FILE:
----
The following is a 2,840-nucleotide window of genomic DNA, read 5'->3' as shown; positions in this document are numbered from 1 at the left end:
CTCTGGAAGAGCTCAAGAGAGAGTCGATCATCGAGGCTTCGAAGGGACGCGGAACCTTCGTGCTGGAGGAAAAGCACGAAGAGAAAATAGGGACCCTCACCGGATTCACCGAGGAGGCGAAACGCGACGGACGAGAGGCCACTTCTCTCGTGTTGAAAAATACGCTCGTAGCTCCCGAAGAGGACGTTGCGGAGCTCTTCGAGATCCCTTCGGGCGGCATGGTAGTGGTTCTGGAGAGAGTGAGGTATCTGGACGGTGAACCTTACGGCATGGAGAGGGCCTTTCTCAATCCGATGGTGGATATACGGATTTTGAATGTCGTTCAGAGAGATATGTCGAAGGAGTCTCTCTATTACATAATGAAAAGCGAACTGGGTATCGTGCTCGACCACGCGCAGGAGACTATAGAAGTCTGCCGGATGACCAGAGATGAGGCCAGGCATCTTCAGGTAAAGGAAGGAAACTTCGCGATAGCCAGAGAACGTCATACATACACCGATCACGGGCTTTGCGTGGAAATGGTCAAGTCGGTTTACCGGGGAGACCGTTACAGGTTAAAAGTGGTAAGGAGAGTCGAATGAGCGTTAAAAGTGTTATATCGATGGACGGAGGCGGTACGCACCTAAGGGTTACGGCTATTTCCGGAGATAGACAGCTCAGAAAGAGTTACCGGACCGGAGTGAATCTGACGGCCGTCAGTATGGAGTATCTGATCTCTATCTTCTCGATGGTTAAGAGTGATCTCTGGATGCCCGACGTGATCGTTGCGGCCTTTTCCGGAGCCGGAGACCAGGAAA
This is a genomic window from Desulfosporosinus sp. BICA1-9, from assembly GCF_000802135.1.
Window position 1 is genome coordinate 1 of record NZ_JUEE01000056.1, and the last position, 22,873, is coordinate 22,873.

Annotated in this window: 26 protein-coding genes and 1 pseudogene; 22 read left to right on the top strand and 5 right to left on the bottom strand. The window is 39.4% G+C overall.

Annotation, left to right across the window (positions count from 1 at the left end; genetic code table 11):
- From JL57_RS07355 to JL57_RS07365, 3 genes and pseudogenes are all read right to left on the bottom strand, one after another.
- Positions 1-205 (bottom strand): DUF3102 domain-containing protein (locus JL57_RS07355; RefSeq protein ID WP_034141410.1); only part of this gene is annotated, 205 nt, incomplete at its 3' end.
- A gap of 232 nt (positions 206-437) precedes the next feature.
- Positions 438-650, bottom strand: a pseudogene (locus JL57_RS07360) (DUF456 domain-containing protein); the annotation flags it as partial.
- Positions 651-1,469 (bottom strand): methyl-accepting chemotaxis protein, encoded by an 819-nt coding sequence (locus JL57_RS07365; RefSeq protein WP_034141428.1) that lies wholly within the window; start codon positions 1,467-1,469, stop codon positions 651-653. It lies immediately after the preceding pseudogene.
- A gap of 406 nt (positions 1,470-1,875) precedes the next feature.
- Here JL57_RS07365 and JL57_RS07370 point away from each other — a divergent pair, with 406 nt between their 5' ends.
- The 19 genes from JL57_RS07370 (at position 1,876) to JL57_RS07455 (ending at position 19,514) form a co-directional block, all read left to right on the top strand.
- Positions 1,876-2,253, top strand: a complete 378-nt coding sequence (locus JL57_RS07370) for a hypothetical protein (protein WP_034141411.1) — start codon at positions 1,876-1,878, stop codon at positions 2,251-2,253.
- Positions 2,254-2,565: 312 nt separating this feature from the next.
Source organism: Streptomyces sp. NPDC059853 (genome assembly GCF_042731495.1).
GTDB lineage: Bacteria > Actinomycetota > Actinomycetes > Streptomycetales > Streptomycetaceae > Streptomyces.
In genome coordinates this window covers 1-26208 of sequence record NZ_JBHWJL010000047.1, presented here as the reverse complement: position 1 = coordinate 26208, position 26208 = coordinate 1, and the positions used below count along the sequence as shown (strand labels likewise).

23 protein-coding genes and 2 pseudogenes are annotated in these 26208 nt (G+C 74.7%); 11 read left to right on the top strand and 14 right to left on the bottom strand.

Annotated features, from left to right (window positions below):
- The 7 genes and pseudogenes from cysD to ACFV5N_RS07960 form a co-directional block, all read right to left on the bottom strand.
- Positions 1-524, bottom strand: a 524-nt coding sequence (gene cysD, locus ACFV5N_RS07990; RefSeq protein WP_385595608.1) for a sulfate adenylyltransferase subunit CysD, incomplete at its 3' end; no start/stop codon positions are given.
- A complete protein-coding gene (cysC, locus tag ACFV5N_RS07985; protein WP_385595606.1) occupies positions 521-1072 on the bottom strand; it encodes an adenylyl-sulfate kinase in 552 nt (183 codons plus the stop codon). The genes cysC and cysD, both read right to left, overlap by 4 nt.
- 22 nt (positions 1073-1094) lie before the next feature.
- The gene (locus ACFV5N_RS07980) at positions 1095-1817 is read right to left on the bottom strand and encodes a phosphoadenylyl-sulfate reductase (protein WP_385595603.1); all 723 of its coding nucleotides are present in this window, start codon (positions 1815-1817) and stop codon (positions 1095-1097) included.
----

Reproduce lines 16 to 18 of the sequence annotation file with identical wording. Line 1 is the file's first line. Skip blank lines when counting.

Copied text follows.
- Positions 2,254-2,565: 312 nt separating this feature from the next.
Source organism: Streptomyces sp. NPDC059853 (genome assembly GCF_042731495.1).
GTDB lineage: Bacteria > Actinomycetota > Actinomycetes > Streptomycetales > Streptomycetaceae > Streptomyces.